Today I was a great mum

We had one of those days today. No, not THOSE days – the other kind, where everything actually goes really calmly and it’s all lovely, easy and hugely enjoyable. I had to have a little smile to myself, thinking that, if anyone is watching us, I must seem to be a completely in-control mother, looking like I know exactly what I am doing.

Of course, as any parent knows, these days by no means happen all the time. This week I have had another one or two trips that haven’t been quite as successful…

Today I was a great mum...

But back to our brilliant day today, visiting our local zoo. We wandered around, looking at all the different animals, talking about what we could see. ToddlerGirl was excited and interested in everything, asking me lots of questions. Moreover, she LISTENED to me for the whole day. This was a pretty big milestone for us. Normally, one of my biggest challenges with her is the fact that she will leg it away from me at any given opportunity. She is an explorer, she is quick and she thinks it is a really funny game to keep running when Mummy is telling her to stop – or even better, if Mummy is having to dash after her.

I didn’t have to worry about any of this at the zoo, however. She was like a model child. At one point, she was excitedly running in front of me, getting a bit too far ahead. I yelled out: “Stop!” She immediately stopped. I said: “Wait there for Mummy.” She said: “OK, Mummy,” and waited until I had reached her and then walked alongside me, talking about some monkeys that we were coming up to. There were a few people around, giving us what felt like approving smiles. I could almost imagine what they were thinking:

“Look at that lovely little girl, listening to her mother so nicely. What a great job that mum must be doing.”

OK, maybe they were thinking nothing of the sort, but I did have a very proud – and I will admit it – smug mum moment.

Before you want to throw something at me, I should probably also admit that I was very far from being a smug parent yesterday.

I was at the library with ToddlerGirl. We read a few books together and then, with no warning, she decided to scarper, sprinting the entire length of the children’s library and down the corridor into the main library, with me dashing after her yelling: “Stop! Wait for Mummy! Stop now!”. She carried on, giggling away, until I caught up to her. As I marched a wriggling ToddlerGirl back into the children’s library and her pushchair, I was conscious of the people watching us. I could imagine what they were thinking:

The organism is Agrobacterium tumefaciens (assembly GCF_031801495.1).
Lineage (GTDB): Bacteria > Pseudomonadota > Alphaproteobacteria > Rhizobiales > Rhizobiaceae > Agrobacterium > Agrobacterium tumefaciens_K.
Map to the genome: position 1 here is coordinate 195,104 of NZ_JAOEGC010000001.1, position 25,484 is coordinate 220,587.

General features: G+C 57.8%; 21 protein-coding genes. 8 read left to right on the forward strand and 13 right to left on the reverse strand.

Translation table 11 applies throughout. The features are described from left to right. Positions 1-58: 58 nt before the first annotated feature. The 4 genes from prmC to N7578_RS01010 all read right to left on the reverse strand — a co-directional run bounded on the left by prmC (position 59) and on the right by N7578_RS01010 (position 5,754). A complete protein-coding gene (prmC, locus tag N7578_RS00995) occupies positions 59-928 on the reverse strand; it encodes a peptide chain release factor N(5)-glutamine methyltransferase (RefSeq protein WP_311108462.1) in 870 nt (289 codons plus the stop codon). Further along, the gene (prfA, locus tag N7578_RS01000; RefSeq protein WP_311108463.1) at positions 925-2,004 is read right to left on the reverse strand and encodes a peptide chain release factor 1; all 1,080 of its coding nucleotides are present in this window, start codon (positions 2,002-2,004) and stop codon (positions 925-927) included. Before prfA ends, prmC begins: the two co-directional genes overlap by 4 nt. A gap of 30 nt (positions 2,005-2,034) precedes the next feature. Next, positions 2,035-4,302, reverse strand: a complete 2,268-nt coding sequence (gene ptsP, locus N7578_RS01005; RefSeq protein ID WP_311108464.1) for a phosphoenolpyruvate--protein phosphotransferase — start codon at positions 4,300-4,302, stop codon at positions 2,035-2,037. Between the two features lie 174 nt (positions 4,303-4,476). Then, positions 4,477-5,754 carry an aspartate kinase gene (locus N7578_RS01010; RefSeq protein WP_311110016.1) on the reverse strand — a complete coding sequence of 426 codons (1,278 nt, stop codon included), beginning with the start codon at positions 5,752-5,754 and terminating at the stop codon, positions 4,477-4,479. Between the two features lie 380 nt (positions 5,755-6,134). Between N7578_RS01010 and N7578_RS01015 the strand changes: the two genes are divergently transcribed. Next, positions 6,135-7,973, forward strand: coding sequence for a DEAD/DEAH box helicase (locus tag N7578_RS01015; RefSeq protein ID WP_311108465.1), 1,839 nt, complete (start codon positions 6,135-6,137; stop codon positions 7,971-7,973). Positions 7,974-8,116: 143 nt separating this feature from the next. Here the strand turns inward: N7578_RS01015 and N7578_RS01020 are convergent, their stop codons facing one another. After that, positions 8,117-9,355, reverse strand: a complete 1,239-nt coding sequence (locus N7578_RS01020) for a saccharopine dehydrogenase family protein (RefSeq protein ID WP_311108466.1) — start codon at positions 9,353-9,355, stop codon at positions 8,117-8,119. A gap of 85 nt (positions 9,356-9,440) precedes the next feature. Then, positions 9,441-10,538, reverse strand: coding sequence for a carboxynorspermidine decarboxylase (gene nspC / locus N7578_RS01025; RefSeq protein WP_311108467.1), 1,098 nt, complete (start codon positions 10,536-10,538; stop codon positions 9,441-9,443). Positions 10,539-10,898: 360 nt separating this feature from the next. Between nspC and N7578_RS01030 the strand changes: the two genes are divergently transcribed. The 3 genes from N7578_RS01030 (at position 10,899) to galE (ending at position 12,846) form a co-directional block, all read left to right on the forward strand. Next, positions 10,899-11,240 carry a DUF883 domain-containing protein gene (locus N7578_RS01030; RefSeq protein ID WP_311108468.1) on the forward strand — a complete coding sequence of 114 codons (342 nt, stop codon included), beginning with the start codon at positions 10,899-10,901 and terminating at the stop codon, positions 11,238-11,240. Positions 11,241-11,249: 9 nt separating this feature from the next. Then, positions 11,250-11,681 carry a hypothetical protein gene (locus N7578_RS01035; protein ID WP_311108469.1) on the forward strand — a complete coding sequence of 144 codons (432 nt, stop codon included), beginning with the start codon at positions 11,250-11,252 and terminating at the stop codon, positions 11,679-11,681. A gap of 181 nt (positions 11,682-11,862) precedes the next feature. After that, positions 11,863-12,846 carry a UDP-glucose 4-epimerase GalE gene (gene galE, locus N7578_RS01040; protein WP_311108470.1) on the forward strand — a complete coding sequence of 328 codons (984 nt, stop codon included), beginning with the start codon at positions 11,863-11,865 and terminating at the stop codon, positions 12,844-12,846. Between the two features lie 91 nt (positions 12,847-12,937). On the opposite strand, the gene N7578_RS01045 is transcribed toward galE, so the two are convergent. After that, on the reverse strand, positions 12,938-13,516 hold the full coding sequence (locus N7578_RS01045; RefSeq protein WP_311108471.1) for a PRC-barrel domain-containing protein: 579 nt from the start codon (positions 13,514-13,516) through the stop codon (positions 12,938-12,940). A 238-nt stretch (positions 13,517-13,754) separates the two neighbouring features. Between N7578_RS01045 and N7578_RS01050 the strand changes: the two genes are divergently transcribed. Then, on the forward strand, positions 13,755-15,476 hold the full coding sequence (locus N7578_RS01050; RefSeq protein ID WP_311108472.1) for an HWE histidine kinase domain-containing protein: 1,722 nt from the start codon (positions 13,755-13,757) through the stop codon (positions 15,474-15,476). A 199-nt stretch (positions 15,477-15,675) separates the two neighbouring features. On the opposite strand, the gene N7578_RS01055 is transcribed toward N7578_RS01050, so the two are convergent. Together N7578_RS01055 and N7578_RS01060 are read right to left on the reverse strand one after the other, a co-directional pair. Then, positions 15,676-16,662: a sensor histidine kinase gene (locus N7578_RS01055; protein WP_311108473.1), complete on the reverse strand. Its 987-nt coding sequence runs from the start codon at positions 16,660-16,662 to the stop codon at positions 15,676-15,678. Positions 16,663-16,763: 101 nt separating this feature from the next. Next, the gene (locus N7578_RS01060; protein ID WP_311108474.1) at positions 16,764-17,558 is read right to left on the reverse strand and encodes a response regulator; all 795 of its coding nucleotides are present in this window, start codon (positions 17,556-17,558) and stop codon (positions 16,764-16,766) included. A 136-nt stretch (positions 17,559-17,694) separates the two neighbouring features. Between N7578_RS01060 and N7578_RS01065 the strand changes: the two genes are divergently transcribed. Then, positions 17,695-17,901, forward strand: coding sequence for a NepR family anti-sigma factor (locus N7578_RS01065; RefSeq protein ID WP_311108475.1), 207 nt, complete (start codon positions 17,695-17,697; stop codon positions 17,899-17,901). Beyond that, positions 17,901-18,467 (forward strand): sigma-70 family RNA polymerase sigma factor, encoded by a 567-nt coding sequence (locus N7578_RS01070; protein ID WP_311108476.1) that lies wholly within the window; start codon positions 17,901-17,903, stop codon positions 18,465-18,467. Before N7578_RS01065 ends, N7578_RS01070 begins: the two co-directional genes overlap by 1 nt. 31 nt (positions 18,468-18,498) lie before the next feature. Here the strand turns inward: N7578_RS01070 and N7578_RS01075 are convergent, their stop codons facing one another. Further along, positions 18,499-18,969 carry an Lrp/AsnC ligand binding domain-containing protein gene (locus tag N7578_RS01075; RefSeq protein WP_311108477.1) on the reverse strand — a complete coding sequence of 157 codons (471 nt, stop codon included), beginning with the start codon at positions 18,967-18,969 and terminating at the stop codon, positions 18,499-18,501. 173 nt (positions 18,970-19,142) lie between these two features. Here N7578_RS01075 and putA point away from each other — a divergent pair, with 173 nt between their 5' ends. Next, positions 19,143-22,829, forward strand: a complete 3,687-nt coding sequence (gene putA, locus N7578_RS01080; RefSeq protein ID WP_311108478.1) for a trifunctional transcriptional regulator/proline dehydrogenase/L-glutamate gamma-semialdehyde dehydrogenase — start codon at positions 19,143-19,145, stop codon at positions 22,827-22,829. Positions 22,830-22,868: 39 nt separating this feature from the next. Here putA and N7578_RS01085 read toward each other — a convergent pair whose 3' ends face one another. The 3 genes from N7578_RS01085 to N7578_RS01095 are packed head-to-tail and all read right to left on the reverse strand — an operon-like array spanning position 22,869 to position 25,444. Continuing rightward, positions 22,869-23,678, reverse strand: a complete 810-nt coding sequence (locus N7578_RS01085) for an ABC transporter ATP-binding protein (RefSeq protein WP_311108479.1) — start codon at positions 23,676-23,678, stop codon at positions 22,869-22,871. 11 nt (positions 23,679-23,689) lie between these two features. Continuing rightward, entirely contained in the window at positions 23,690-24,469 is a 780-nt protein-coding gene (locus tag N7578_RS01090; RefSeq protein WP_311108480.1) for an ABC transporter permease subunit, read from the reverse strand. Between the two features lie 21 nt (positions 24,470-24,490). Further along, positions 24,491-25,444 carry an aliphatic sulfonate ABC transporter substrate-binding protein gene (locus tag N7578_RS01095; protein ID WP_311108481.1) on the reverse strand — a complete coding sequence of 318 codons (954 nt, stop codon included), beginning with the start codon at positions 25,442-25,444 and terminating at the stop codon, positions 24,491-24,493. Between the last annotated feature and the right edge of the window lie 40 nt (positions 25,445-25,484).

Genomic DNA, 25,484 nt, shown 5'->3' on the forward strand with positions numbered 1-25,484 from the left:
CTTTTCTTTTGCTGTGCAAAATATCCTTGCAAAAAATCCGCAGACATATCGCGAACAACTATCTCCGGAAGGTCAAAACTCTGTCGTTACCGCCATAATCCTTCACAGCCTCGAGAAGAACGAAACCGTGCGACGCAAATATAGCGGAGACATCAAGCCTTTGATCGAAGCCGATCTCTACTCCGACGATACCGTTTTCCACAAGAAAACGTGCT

“Look at that little girl, she doesn’t pay any attention to her mother. What a terrible job that mum must be doing, she has no control whatsoever.”

This evening, reflecting on what a great day ToddlerGirl and I have had, I remembered how I was feeling yesterday, bashing myself for my shortcomings as a mum after a difficult day.

I had to laugh at myself. Aren’t I exactly the same mother today that I was yesterday? I haven’t radically altered overnight. I gave ToddlerGirl exactly the same directions and boundaries on each outing. So, why have I come home after our zoo trip feeling like a great mum but yesterday I was doubting myself?

The more I thought about it, the more I realised that I am completely affected by the way I perceive the people around us are thinking about me. And this is ridiculous. First, I don’t really know what most people are thinking. Yesterday, they may have been smiling sympathetically as I grimly marched her back to our pushchair in the library.

Second, even if they weren’t, they were witnessing a snapshot of our day, a mere glimpse of all our days together. Yes, sometimes ToddlerGirl tantrums, and she does run off far more often than I’d like. But that isn’t the whole story. Catch us on a day like today and it’s a different picture. We are having fun together; she is completely engaged in what we are doing; she is listening and responding to what I am saying to her. A random stranger seeing us on a day like today could very possibly have an entirely different opinion of my mothering skills than somebody else witnessing a more tricky parenting moment.

Realising that brought it home to me that I really shouldn’t be marking myself as a mum based on what the people around us may or may not be thinking. I need to separate out the ‘embarrassment factor’ and concentrate on what does and doesn’t work for us as a family.

The truth is, some days go more smoothly than others and that isn’t a measure of my competence. I’m not a good mum on the days where everything is perfect and a bad mum on the days when it is all tears and tantrums. I am a mum, doing the best job that I know how to, whatever happens.

I just need to keep reminding myself of that – and think of some new strategies to deal with my sprinter daughter!


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